From flying to coding – making a massive career change look easy


Careers are as diverse as we are, and stories of zig-zagging career paths aren’t uncommon.

Globally, non-linear career journeys are more common than ever, with analysts at Gartner finding 56% of employees are now applying for jobs outside of their current area of expertise, and this number only expected to grow.

Back in Christchurch, this trend rings true for a recent addition to the Voyage team, Sally Wright, commercial pilot turned full-stack developer. With our economy and digital industries in flux, at the end of last year Sally made a brave and surprisingly sensical career change that continues to serve her as a professional and a Mum.

Swapping a pilot’s chair for lines of code

Sally’s time as an airline pilot lasted a good 14 years before naturally coming to a halt when two young children and overnight flights simply didn’t mix anymore. When her youngest was born, Sally hung up her pilot’s hat and took a break from the working world to be with her kids.

About seven years later, time came to re-enter the workforce, and the tech industry presented itself as an open door. A tech-related paper during her aviation studies lead Sally to explore software development. She started a diploma in the subject and soon came across Canterbury Tech, and by extension, Voyage. It was this introduction that spelled the beginning of an all-new chapter of her working life.

Uncovering unexpected commonalities and transferable skills

When asked what drew her to the world of tech, Sally says, “I like problem solving, and I like a challenge. I like the fact that you can create something at the end as well.”

She says, “The problem solving part, that’s very much a transferable skill from being a pilot. Every three months we were put in a simulator and it was all about problem solving in emergency situations. Tech may not have the same pressure, but there are very strong correlations.”

Sally says her natural enjoyment of software development, and the chance to leverage her ability to remain cool under pressure and find solutions to tricky problems is what kept her interested, and inspired to finish her studies and launch into a new role.

Hitting the ground running with ‘the best fit’

Sally decided to make the most of the PowerUp programme – a series of events and support offered by ChristchurchNZ and proudly supported by Canterbury Tech.

The programme focused on helping people get a job in the local tech sector, and included workshops that helped people to get ready for interviews, prep their CVs and consider the options available.

Sally comments, “Women, particularly, tend to undervalue and downplay our skill sets, yet this program was immensely empowering. It not only provided a platform for recognising and celebrating our strengths but also helped in acknowledging the multitude of transferable skills from my past career and my time as a stay-at-home mom, proving invaluable in both discovering and expanding upon these capabilities.”

It was the combination of practical help and far-reaching comradery that Sally really appreciated.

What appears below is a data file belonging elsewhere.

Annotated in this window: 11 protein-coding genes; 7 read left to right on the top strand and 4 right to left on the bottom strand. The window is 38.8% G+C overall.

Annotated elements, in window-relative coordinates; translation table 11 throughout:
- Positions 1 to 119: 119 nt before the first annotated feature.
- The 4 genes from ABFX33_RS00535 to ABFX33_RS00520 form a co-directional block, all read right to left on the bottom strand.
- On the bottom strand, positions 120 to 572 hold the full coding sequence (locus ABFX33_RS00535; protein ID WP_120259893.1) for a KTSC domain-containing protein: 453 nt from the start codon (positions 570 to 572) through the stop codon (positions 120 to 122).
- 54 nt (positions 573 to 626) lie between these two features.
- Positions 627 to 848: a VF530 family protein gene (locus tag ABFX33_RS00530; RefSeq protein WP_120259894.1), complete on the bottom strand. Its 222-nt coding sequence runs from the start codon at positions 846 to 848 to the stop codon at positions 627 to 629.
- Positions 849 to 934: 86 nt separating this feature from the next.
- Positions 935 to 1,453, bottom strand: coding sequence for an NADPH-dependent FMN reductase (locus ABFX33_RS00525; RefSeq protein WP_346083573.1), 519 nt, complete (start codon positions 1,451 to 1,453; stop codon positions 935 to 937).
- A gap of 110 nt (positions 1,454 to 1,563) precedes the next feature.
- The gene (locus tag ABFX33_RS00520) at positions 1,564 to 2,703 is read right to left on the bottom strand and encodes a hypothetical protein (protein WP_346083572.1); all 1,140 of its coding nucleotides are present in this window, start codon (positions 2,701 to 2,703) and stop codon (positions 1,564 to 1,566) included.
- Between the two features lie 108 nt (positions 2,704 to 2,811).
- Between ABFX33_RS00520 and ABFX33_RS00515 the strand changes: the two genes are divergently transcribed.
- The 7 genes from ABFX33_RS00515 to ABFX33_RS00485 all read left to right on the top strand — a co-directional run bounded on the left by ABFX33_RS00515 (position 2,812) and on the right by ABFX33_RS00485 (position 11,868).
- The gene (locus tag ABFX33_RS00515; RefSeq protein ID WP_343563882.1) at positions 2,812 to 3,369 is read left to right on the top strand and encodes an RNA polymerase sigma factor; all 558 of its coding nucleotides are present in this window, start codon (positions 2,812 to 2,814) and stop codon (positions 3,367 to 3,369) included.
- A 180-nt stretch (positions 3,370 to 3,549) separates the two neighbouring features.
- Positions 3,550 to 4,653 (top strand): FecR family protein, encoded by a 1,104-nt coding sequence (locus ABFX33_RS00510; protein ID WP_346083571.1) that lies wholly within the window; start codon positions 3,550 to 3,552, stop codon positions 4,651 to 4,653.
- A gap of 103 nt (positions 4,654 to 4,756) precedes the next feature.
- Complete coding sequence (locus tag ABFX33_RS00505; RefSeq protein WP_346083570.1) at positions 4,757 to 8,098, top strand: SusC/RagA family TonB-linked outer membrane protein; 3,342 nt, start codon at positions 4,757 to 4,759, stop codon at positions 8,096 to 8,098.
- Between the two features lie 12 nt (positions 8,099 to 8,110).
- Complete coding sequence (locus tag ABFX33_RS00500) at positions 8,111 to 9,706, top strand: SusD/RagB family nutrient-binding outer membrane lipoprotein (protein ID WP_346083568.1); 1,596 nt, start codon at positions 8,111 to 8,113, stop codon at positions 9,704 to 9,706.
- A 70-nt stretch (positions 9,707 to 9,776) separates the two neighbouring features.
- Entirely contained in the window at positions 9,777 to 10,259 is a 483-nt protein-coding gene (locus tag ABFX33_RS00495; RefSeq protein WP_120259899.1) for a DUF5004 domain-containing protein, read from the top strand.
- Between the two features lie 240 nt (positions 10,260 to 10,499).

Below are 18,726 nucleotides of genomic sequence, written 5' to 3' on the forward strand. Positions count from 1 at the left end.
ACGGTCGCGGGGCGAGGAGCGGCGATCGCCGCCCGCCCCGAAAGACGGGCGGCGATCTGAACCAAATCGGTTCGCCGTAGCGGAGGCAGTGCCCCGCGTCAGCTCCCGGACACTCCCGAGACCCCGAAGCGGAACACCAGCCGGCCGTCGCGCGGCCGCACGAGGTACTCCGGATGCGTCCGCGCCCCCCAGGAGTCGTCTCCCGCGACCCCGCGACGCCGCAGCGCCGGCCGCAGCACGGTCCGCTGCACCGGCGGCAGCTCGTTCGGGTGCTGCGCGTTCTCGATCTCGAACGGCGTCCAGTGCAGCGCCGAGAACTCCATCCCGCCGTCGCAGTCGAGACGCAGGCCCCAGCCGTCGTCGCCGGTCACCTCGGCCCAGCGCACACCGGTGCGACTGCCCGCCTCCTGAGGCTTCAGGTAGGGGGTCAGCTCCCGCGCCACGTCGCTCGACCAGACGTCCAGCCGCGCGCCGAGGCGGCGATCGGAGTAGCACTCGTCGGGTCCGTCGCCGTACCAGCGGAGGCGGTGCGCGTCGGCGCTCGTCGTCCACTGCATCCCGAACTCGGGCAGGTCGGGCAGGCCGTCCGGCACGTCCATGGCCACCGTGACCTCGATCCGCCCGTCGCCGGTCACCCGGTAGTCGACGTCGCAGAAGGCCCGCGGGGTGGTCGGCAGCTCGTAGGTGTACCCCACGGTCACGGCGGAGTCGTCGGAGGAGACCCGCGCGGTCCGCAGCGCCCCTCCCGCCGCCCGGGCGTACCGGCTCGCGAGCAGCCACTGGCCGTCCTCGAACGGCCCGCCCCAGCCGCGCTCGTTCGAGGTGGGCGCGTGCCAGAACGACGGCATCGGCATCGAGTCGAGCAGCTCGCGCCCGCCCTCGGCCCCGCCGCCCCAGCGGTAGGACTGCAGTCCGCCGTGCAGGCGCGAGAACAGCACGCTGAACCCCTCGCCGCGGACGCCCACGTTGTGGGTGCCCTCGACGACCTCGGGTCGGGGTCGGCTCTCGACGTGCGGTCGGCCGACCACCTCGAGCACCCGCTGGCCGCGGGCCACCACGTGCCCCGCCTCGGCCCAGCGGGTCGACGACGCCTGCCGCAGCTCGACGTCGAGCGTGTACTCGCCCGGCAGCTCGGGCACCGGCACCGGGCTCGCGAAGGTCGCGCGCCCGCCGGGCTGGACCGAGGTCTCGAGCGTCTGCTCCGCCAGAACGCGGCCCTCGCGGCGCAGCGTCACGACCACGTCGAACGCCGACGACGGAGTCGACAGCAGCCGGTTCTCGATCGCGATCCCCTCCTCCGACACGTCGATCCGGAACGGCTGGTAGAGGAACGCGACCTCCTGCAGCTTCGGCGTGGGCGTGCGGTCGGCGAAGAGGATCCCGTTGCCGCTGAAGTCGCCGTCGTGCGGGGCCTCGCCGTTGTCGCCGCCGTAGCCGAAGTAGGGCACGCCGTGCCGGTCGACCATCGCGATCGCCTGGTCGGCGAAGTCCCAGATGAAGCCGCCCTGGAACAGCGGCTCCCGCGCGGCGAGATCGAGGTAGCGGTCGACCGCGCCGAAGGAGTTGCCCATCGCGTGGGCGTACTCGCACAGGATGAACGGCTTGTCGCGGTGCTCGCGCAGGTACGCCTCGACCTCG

She says, “Having a group of people together you suddenly realise you’re all on the same boat and you’re not the only person starting out fresh. Having those conversations in and out of the workshops, sharing fears and issues, you realise everyone has the same concerns and you’re not alone.”

As part of the programme, Sally and the other participants were invited to do a speed introduction round with potential employers, spending about five minutes with each.

Sally comments, “I learnt a lot from people and their businesses, and how cool the tech sector is in New Zealand. I learnt just how big it is and the innovation that’s going on. You don’t realise this just by looking at job adverts – it’s very different to talk to people face-to-face.”

This is how Sally came to know about Voyage. She says, “Out of all the companies I spoke to, Voyage was the best fit.”

Finding and thriving in an agile environment

With Voyage, Sally found an environment that was agile in terms of how work was done, and the work itself. This meant she could more easily juggle a return to work and her family life, without having to give up her responsibilities in either area.

On the flexibility of work Sally says, “Being able to work from home makes a huge difference to me. I’m sure anyone with kids would tell you, having that flexibility is huge. If it’s school holidays, or you’ve got an early pick-up, you can be there.”

When it comes to the work itself, Sally champions the projects, team support and lack of egos.

She says, “I really enjoy the projects and the variety of work. I like the support and the challenges as well. Voyage is a very supportive environment so you can try something, and if it doesn’t work you can talk to a multitude of people about it and it’s no big deal.”

Just do it – advice from Sally for Mums and pros

Making a career change can be a daunting decision, and there’s no denying that starting from scratch can test anyone. Even so, it can pay dividends, and there may be surprising overlaps with your existing skills or background.

Sally says, “Just do it. I think the biggest hurdle is actually making the decision to make a change. For me, flying was a massive career, it was part of my identity, and to not be that person any more was difficult. But once the decision was made it was easy, and I realised just how good it was on the other side.”

She continues, “I almost didn’t make the change because I didn’t think I could go back into learning mode. But once I found somewhere that suited me, my lifestyle and my kids, it worked brilliantly. And just remember, University’s not the only path. At Voyage people are coming from all walks of life and different backgrounds. Just so long as you have the mentality to learn, you can start anywhere.”

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